Begin to Market Yourself
“After” you have acquired some good acting training, you should get yourself in front of casting directors…as they are the people who make the ultimate decisions about who gets the part.
Therefore, taking workshops (just like the ones offered at the Hollywood Acting Workshop) will immediately put you directly in front of working casting professionals…who can actually hire you.
Another way to see casting directors is to go on casting calls. Casting calls are notices made to the public or to various casting agencies for requirements of actors for an upcoming production. Anyone can publicize a casting call, from student filmmakers to Paramount Pictures.
The notices are made public via different medias such as industry websites (including www.actorsaccess.com, www.lacasting.com and www.breakdownservices.com), industry trade journals, online bulletin boards, production lists, word-of-mouth, and agent notification to name a few.
Usually casting calls are generic in nature. Nevertheless, there may be times when calls are made for specific age, appearance, gender and other special skills.
You can also have a chance to get in front of a casting director by getting the lists of agencies that are related to casting and start doing your research on which agencies cast for the types of productions you are interested in.
For example, you may want to get the online version of the Call Sheet (also at magazine stands) to find out which agencies cast for prime time television series.
Research the agencies, and plan on mailing post cards or headshots and resumes to strong boutique agencies, which will have the resources to work with actors who are just beginning their careers.
On the other hand, you can hire a talent agent (with NO money upfront) whose prime objective is to find the best parts for you, specifically.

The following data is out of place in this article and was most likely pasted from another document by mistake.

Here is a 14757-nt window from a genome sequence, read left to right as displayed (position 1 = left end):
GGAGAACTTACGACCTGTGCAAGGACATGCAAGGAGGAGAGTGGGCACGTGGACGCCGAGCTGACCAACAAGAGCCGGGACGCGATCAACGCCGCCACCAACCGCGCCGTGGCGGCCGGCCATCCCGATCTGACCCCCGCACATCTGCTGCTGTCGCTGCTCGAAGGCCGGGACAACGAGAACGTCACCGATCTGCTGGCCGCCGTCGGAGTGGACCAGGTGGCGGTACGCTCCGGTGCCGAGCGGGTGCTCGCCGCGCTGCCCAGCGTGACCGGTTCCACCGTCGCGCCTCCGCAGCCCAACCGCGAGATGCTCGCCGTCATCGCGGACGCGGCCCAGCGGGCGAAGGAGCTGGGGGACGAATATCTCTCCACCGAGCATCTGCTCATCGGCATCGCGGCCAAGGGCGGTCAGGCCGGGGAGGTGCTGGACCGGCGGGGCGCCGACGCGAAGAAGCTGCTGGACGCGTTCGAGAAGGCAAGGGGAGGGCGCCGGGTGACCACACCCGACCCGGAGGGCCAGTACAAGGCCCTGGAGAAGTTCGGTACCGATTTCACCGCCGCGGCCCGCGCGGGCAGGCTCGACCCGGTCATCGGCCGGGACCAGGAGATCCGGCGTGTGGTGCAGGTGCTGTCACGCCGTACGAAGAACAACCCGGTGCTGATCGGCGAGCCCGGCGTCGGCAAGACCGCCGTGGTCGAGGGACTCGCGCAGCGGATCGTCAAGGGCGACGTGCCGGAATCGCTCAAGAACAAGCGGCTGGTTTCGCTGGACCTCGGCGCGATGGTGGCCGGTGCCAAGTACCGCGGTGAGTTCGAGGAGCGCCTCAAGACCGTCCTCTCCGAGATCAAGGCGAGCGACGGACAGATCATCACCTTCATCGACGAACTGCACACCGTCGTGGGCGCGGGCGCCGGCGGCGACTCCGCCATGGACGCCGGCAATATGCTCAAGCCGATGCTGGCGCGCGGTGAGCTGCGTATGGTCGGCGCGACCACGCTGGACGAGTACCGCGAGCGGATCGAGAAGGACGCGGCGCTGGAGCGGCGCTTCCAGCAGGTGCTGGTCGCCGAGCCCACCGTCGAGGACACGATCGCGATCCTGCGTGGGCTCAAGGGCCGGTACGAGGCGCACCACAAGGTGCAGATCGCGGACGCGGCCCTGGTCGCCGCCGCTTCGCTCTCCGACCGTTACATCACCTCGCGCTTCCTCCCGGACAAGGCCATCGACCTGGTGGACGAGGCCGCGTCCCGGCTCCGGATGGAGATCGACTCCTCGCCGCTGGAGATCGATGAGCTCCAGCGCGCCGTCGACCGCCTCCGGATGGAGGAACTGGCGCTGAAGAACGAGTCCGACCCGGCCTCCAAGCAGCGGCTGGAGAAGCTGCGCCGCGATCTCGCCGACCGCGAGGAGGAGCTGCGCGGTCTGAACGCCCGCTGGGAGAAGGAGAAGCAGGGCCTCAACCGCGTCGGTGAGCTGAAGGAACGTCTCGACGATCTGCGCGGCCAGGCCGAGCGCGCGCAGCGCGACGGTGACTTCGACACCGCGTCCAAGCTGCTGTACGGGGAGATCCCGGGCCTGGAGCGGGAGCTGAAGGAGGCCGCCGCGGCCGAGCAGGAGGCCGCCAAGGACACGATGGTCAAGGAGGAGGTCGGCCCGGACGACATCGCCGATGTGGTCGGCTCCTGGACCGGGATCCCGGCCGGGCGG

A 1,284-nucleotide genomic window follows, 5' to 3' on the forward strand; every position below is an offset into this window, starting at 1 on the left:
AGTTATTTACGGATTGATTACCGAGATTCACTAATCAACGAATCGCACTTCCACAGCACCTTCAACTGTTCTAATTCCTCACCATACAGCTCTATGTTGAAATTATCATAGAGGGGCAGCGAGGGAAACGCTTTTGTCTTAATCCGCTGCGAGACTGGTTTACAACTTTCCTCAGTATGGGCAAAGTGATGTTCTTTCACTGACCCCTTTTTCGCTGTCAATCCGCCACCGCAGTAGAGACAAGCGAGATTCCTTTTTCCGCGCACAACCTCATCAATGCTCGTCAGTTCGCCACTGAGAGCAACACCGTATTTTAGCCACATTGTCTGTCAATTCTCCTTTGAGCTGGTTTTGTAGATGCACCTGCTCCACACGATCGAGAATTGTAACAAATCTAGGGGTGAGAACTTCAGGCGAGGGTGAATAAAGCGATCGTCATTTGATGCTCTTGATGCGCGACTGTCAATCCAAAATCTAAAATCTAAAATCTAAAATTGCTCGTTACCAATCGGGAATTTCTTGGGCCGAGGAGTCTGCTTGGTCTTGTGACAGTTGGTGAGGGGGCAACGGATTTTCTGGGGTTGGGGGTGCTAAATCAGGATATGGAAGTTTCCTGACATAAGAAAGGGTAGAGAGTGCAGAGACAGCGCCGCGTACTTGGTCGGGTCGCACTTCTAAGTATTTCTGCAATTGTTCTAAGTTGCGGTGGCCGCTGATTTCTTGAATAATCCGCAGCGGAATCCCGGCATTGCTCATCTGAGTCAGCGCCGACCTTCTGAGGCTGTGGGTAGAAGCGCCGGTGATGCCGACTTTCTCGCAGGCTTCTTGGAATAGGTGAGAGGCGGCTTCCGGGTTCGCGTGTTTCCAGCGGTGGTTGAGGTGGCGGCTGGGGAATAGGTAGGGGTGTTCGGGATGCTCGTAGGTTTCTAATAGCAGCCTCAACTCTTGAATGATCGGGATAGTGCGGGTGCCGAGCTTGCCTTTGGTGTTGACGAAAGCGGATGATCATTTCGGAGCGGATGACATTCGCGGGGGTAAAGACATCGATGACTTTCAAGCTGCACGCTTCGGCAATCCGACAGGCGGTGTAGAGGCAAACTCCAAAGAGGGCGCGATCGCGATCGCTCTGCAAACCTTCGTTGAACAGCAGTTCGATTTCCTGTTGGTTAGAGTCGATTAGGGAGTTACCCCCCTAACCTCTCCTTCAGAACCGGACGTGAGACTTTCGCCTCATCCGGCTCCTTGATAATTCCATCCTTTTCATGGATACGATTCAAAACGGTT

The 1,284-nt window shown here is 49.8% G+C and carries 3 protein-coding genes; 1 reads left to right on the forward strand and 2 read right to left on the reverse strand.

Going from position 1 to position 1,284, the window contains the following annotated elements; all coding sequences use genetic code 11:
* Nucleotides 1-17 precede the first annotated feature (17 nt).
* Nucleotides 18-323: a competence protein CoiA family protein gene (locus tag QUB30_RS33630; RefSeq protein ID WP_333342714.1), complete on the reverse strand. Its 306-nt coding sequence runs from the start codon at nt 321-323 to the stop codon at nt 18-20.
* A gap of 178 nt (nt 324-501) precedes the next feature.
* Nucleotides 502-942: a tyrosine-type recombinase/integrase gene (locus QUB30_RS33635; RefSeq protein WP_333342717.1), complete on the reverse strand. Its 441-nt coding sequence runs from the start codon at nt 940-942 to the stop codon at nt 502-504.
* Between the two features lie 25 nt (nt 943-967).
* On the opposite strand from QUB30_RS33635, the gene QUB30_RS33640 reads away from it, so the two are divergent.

All reputable agents have well-established relationships with major casting agencies, production companies, studios, directors and other industry people who put out casting notices.
Note: You should never have to pay an upfront fee; instead, the talent agent takes a percentage of your pay for the job.
Continue Training, Improving and Marketing Yourself
Throughout your acting career, you will need to continue your training…because acting is, first and foremost, a craft.
The top Hollywood actors understand this and no matter how far they have come in their careers, they are constantly looking to improve upon and hone their craft by taking classes and working with acting coaches.
You will also need to continuously strive to improve on your range of acting. Initially, it is somewhat important to find a range that works for you (e.g., “the tough guy” or “the sweet girl next door” image).
It helps the casting agents get to know who you are and often when you are starting out, it is those memories that get you paid work.
But that does not mean that you should stop developing as an actor. Use the character traits that you have discovered to get yourself working, but continue to learn new facets of your acting abilities.
Know your range and then continue to break through them….to include new ranges (e.g., “comedian”) in your acting repertoire. You will find that everything you learn in the acting realm will be put to use someday.
Of critical importance is that you continue to market yourself…with perseverance and patience. The trick is that you must get out there and network. Meet people and let them know what you are doing. It is absolutely essential to your success.
Throw your whole soul into it, be passionate about being an actor…AND HAVE A GREAT TIME!
Article provided by Hollywood Acting Workshop